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Old 07-05-2017, 05:55 PM   #1
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Solar installation on a Tiffin Breeze Questions

Hi, I am trying to help a friend put solar panels on his 2017 Tiffin Breeze and looking for some help planning it out.

The primary driving force is to help off set the load from the 10.7 cuft Whirlpool refrigerator, but of course solar + storage is a good idea for the other loads as well. I have not yet found the daily consumption of this particular refrigerator, but there are some posts for the larger GE Profile 21 used in the Phaeton model that indicate 3 - 3.5 kW-hrs per day. (200 - 300 amp-hrs per day assuming 12 volt battery pack)

We are still thinking through the details, but will most likely add as many panels as will fit then wire them to minimize shading. We understand the parallel / series aspects and pro / cons of the various approaches in that area.

We have not finalized which compartment will hold the extra batteries, but this will be chosen based on what is practical.

For people who have installed solar on their Breeze:

1) Did you find some good locations to run the wire from the roof to the storage compartment area?

2) As far as mounting the panels on the roof, is there a drawing of where the ribs are under the roof so that we can screw directly into those?

3) It looks like the roof is fiberglass. Is that correct or something else?

I read the owners manual that is on the Tiffin site, but it doesn't give many details. In fact, it was remarkably absent of information and didn't show any wiring diagrams, sizes, etc.

Is there an source of more detailed information?

Thank you for the help.

Harry
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Old 07-05-2017, 06:05 PM   #2
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Harry, believe or not, I used 3m VHB tape to hold my panels on my 36LA fiberglass roof. I did clean surfaces well with alcohol, and sealed with dicor just in case. I have driven thou SS and of miles with no problems.
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Old 07-05-2017, 06:34 PM   #3
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Don't need to mount to the roof ribbing. If fiberglass roof, stainless screws or VHB tape. If not fiberglass roof, screws.
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Old 07-05-2017, 06:42 PM   #4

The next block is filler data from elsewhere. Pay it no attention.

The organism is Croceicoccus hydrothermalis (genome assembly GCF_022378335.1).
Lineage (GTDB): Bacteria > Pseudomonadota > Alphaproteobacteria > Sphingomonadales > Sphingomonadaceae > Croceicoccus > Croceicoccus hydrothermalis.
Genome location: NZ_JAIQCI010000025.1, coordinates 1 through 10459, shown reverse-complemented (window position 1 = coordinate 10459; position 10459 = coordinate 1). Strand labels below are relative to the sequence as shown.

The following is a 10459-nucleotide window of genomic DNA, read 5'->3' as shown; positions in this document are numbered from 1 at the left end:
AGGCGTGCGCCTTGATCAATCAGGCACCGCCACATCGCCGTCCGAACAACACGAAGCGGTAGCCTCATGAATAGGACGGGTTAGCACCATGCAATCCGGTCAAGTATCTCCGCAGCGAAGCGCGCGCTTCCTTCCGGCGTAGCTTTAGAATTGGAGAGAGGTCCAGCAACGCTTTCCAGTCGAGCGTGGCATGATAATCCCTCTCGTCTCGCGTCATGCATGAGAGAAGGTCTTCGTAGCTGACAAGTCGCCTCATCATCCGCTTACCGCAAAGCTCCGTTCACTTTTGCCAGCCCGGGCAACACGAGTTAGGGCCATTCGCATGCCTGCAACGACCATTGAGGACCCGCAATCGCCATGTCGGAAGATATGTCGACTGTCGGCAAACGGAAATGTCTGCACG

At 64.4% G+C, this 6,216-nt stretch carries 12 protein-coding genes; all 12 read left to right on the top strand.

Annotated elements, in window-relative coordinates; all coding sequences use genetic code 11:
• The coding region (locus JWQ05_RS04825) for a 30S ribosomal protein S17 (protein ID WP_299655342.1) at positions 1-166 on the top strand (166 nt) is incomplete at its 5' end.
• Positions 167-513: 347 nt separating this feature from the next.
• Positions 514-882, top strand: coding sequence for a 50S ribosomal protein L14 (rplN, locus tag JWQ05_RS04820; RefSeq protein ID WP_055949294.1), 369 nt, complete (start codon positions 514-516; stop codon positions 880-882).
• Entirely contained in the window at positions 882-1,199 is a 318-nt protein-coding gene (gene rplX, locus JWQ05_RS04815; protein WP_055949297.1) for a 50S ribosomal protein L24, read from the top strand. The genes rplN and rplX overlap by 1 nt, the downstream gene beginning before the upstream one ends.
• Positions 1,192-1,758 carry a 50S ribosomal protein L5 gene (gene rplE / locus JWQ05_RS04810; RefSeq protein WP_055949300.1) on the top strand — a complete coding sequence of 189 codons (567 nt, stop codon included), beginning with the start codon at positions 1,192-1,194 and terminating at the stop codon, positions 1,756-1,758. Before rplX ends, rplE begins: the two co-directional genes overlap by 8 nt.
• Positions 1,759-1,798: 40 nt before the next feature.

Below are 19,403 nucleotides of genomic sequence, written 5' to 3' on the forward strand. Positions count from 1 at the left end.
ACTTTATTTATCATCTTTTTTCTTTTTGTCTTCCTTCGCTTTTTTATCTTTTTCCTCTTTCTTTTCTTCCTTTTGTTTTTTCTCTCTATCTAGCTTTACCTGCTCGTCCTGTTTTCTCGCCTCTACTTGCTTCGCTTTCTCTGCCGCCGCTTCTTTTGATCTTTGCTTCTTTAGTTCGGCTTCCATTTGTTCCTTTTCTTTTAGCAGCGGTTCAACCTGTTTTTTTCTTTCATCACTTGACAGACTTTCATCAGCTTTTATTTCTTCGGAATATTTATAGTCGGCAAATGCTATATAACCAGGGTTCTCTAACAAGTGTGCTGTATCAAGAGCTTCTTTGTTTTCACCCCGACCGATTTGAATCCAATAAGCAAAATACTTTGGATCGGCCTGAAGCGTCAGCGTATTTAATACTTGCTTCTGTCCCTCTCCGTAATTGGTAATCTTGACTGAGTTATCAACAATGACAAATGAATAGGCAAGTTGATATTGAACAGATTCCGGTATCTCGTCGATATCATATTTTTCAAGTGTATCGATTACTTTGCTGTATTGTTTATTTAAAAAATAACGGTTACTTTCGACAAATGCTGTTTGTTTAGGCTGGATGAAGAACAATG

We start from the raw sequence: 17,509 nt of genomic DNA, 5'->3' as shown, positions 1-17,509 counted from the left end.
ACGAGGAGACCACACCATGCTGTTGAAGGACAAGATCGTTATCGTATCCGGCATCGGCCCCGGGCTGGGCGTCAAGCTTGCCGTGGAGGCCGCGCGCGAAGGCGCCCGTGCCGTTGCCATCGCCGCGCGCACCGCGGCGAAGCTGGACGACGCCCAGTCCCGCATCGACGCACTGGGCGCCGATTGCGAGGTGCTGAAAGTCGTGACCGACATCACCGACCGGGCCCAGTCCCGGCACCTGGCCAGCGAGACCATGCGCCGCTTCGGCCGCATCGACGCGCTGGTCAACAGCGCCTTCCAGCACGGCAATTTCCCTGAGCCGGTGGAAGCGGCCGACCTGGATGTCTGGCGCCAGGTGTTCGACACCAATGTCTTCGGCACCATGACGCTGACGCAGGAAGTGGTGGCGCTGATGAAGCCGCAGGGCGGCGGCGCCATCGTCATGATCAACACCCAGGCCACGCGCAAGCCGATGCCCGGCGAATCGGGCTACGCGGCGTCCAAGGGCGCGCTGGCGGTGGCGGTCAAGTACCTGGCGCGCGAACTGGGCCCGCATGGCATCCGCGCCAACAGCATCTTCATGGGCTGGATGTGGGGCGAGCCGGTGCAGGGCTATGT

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As to PV system sizing, I am in the camp of go big. I had 600w on previous Coach and now 1500w on current coach. With flat panel mounting the output is reduced by ~15-50% depending on lattitude and time of year. Go big helps to mitigates shading, overcast days, low winter sun, etc.

My 1500w of panels are wired in three strings - three pair of #10 wire to a combiner box with circuit breakers for each string located near the controller and battery bank. Midnight Solar Classic 150 controller and Midnight Solar six slot combiner box with 15a DC breakers. Short #4 wire from controller to batteries, with a 150a breaker/disconnect in the battery compartment.
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Old 07-05-2017, 11:55 PM   #5
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Brian and Vince, thanks for the information.

I have gone back and read through your related posts about solar installs on your coaches.

Have you attempted to replace the existing solar pre-wire or install new wiring for this run? I tend to over do the solar wiring related runs to make sure the losses are minimized, usually 4 awg for lower power stuff and 1/0 for the heavier loads.

Just trying to guess at the size of the effort.

Thanks

Harry
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Old 07-06-2017, 12:41 AM   #6
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I am not a fan of factory prewire. Often does not meet the design of your PV system - too small wire, not enough pairs, not routed as desired, etc.

As you saw from the synopsis of my current system design I opted to forgo the often implemented roof mounted combiner box and single large gauge pair of wire coming down from the roof. Instead I used multiple pairs of smaller gauge wire carrying higher voltage (five physically small 100w panels per string, providing ~100v) and lower current, to a combiner/breaker/disconnect box mounted near the controller. This allows for proper circuit protection for multiple strings of multiple panels. Also gets best use of a MPPT controller.
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Old 07-06-2017, 07:08 AM   #7
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If the roof has the space, have you considered 24v nominal residential panels to reduce the write gauge needed to run from three panels to the charge controller. The cost per watt is much better.